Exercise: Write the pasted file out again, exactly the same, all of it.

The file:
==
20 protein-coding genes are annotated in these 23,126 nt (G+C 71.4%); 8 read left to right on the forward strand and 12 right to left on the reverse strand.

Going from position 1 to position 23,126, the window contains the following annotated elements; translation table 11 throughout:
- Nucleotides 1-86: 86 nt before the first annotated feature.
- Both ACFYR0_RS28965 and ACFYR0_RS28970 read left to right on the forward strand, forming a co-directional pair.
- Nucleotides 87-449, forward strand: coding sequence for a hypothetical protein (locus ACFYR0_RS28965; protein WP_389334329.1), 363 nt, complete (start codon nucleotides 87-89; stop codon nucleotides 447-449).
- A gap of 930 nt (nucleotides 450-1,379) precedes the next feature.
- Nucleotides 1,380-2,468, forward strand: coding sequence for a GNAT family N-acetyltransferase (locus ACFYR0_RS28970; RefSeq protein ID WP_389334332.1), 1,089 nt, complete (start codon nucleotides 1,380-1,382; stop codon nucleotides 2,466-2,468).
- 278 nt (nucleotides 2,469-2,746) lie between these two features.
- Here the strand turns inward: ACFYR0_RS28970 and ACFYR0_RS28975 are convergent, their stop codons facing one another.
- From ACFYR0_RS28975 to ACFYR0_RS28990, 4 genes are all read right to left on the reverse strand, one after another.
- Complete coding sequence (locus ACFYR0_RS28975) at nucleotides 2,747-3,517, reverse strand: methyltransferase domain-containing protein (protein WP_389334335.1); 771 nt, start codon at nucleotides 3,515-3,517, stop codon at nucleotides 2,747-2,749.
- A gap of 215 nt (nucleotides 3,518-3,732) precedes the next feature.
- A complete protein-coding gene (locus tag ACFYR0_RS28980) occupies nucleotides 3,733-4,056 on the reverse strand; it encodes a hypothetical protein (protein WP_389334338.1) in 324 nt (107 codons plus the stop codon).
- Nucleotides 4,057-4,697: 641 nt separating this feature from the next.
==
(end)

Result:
20 protein-coding genes are annotated in these 23,126 nt (G+C 71.4%); 8 read left to right on the forward strand and 12 right to left on the reverse strand.

Going from position 1 to position 23,126, the window contains the following annotated elements; translation table 11 throughout:
- Nucleotides 1-86: 86 nt before the first annotated feature.
- Both ACFYR0_RS28965 and ACFYR0_RS28970 read left to right on the forward strand, forming a co-directional pair.
- Nucleotides 87-449, forward strand: coding sequence for a hypothetical protein (locus ACFYR0_RS28965; protein WP_389334329.1), 363 nt, complete (start codon nucleotides 87-89; stop codon nucleotides 447-449).
- A gap of 930 nt (nucleotides 450-1,379) precedes the next feature.
- Nucleotides 1,380-2,468, forward strand: coding sequence for a GNAT family N-acetyltransferase (locus ACFYR0_RS28970; RefSeq protein ID WP_389334332.1), 1,089 nt, complete (start codon nucleotides 1,380-1,382; stop codon nucleotides 2,466-2,468).
- 278 nt (nucleotides 2,469-2,746) lie between these two features.
- Here the strand turns inward: ACFYR0_RS28970 and ACFYR0_RS28975 are convergent, their stop codons facing one another.
- From ACFYR0_RS28975 to ACFYR0_RS28990, 4 genes are all read right to left on the reverse strand, one after another.
- Complete coding sequence (locus ACFYR0_RS28975) at nucleotides 2,747-3,517, reverse strand: methyltransferase domain-containing protein (protein WP_389334335.1); 771 nt, start codon at nucleotides 3,515-3,517, stop codon at nucleotides 2,747-2,749.
- A gap of 215 nt (nucleotides 3,518-3,732) precedes the next feature.
- A complete protein-coding gene (locus tag ACFYR0_RS28980) occupies nucleotides 3,733-4,056 on the reverse strand; it encodes a hypothetical protein (protein WP_389334338.1) in 324 nt (107 codons plus the stop codon).
- Nucleotides 4,057-4,697: 641 nt separating this feature from the next.